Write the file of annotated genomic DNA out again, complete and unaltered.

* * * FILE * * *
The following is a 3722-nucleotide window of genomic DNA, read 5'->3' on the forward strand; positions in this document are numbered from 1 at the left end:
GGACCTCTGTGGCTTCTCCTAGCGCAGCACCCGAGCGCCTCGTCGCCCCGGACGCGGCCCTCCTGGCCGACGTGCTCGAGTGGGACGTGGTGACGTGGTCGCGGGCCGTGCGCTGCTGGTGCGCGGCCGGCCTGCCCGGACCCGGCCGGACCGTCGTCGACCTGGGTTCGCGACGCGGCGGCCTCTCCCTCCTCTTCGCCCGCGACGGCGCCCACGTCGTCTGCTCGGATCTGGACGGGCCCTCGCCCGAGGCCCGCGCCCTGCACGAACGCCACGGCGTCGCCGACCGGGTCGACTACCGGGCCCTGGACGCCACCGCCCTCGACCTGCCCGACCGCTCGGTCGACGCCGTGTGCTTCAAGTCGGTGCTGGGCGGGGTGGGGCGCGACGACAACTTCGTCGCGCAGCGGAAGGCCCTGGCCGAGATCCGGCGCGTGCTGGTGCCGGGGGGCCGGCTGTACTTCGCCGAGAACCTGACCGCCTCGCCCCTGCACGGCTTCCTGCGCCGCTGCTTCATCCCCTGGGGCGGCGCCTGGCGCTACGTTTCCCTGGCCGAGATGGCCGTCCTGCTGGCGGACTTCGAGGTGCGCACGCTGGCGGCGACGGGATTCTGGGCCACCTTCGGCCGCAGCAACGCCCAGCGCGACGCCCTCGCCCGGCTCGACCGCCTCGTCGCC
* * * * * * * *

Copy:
The following is a 3722-nucleotide window of genomic DNA, read 5'->3' on the forward strand; positions in this document are numbered from 1 at the left end:
GGACCTCTGTGGCTTCTCCTAGCGCAGCACCCGAGCGCCTCGTCGCCCCGGACGCGGCCCTCCTGGCCGACGTGCTCGAGTGGGACGTGGTGACGTGGTCGCGGGCCGTGCGCTGCTGGTGCGCGGCCGGCCTGCCCGGACCCGGCCGGACCGTCGTCGACCTGGGTTCGCGACGCGGCGGCCTCTCCCTCCTCTTCGCCCGCGACGGCGCCCACGTCGTCTGCTCGGATCTGGACGGGCCCTCGCCCGAGGCCCGCGCCCTGCACGAACGCCACGGCGTCGCCGACCGGGTCGACTACCGGGCCCTGGACGCCACCGCCCTCGACCTGCCCGACCGCTCGGTCGACGCCGTGTGCTTCAAGTCGGTGCTGGGCGGGGTGGGGCGCGACGACAACTTCGTCGCGCAGCGGAAGGCCCTGGCCGAGATCCGGCGCGTGCTGGTGCCGGGGGGCCGGCTGTACTTCGCCGAGAACCTGACCGCCTCGCCCCTGCACGGCTTCCTGCGCCGCTGCTTCATCCCCTGGGGCGGCGCCTGGCGCTACGTTTCCCTGGCCGAGATGGCCGTCCTGCTGGCGGACTTCGAGGTGCGCACGCTGGCGGCGACGGGATTCTGGGCCACCTTCGGCCGCAGCAACGCCCAGCGCGACGCCCTCGCCCGGCTCGACCGCCTCGTCGCC